The list of desired traits in my ad has shrunk over the years, because my experience of the adage "there are lots of fish in the sea" is that there are not as many fish as one is lead to believe. However, just any old fish won't do when one seeks a bestie, so I pared the ideals down to a few sweeping specifics and unfurled this with my pen:
MWF seeks avid, semi-literary reader, who resides on the West side, is a non-theist that loves both Star Trek and green garden things, has struggled with depression, anxiety, or both and can handle the existence of this in others with kindness and support, who is semi-active but not obsessed with health and exercise, extremely fond of gin or whiskey, and pretty keen on profanity use. No parents of young kids, you are preferably childless -- but if you have 90% of the rest of it, I'll put up with the kids.
An ideal Pandora would be a woman like me -- over 45 (for whatever reason, most of my friends have always been a good bit younger then me). And childless-by-choice. She has the time and energy of a non-parent and a healthy, mature marriage. "She" could be a he ... most likely a gay he, haha! But I wanted to be open to potential variety. I live in PDX; straight men are not troglodytes here as a general rule (not that there's anything wrong with living in a cave, just with THINKING like you live in a cave). Most of my current friends are gay men ... who live in another region of the country -- so proximity is really, really important. If I were going to make her/him out of clay myself, s/he'd be red-headed and blue-eyed, but why pick that level of nit. This is more about substance than style (and ain't that always the case in my world).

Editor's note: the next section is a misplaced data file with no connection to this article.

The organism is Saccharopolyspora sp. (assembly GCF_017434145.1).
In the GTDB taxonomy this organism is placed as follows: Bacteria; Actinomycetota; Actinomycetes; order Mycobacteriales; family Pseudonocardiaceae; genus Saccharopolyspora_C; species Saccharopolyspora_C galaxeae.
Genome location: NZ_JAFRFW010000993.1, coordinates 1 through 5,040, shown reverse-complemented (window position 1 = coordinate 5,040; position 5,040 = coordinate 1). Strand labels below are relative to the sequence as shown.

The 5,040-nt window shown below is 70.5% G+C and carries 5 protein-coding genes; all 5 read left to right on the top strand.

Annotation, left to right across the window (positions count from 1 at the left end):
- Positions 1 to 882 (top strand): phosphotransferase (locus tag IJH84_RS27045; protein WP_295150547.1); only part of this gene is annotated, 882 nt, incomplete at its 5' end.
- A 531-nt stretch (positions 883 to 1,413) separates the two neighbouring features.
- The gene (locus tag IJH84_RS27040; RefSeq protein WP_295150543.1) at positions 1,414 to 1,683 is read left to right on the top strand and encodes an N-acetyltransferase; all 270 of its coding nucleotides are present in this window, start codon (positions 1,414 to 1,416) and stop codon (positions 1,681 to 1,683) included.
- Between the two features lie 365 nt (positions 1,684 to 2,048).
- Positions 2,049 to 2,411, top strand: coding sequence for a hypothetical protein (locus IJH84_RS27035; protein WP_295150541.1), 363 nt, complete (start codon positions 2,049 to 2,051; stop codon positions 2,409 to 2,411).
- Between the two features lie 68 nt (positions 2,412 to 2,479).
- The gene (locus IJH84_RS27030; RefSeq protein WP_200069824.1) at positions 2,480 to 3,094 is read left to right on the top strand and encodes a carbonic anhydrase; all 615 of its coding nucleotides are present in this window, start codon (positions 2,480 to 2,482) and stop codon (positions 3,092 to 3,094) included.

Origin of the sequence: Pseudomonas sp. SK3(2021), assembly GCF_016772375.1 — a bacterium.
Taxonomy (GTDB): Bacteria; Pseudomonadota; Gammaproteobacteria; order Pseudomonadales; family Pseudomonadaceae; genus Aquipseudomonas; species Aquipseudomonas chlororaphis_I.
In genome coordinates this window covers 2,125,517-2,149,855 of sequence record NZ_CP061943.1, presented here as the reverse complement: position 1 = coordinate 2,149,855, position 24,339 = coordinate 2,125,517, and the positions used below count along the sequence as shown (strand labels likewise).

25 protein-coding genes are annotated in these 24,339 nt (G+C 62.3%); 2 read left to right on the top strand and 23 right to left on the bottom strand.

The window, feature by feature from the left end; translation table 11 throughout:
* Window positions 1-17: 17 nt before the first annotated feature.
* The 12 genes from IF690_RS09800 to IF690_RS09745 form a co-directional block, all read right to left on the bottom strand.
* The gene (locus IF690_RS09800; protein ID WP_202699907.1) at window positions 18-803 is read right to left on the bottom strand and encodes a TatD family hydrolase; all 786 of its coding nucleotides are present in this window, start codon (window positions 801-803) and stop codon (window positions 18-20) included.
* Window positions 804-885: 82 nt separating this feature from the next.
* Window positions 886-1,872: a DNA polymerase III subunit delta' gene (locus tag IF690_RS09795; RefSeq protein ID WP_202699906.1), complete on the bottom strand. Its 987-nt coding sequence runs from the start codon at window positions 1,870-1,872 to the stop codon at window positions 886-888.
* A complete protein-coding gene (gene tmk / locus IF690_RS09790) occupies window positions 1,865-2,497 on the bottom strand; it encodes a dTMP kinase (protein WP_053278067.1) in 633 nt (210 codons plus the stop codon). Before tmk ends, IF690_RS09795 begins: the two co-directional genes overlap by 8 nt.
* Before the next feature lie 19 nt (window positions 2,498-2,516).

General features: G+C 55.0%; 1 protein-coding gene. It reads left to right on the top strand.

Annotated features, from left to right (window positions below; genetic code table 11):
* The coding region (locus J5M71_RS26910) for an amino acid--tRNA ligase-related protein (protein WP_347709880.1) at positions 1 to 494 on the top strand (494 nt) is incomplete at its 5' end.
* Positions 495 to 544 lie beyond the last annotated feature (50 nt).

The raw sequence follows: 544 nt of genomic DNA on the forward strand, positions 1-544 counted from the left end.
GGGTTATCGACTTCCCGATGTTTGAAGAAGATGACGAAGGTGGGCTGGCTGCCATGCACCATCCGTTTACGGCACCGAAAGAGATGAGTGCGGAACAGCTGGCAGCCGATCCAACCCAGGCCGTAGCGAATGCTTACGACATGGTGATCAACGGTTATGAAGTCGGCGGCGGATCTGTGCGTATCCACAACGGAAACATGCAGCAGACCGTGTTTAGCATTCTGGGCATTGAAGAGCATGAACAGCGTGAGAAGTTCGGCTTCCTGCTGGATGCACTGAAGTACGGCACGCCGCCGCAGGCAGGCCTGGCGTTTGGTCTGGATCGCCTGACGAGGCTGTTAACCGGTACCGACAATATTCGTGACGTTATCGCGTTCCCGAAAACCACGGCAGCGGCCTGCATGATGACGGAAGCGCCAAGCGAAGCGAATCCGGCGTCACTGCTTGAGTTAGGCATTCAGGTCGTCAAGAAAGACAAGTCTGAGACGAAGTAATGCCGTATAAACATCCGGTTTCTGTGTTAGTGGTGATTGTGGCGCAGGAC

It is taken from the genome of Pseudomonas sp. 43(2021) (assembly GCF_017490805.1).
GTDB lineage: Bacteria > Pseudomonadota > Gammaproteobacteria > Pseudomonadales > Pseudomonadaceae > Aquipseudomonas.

It's telling what I lead with, where I ranked these descriptors. Being a bibliophile is most important; it's the single most defining trait I can think to convey about myself. I want to spend a lot more time with people who read often and at volume. And proximity matters; I have found that in Poetland, if one is more than a 10-minute drive away from another person, the distance might as well be another town/county/state. I don't know if it's the traffic, the rain, or my own age group, but we do not do a lot of driving around. Besides, life is too short to spend it staring too long or too often at brake lights; I gave too many years away already to gridlock and rush hour, and I don't know how much time I have left. So I choose not to spend it in cars on surface streets. If I can't meet Pandora at work and see him/her there, she/he needs to live close to my hood. Since most non-theists are okay with adult language, adult cocktails, and adults-only activity, the wild card Nice To Haves remain finding something other than books to bond over, and for me that would ideally be Trek or plants or a lived experience with melancholy. I tacked on the health bit as a random gambit to better myself via an area I normally largely ignore and do not do with others -- I'm a solo work-out person. Groups and crowds are not my natural habitat, so sweating, panting, and passing out is largely done in private.
So. There it is, my 2018-19 recipe for Pandora. Should anyone reading this know someone of this description, have them send me a comment or message, m'kay?
“You do have a story inside you; it lies articulate and waiting to be written — behind your silence and your suffering.”
― Anne Rice, "Pandora"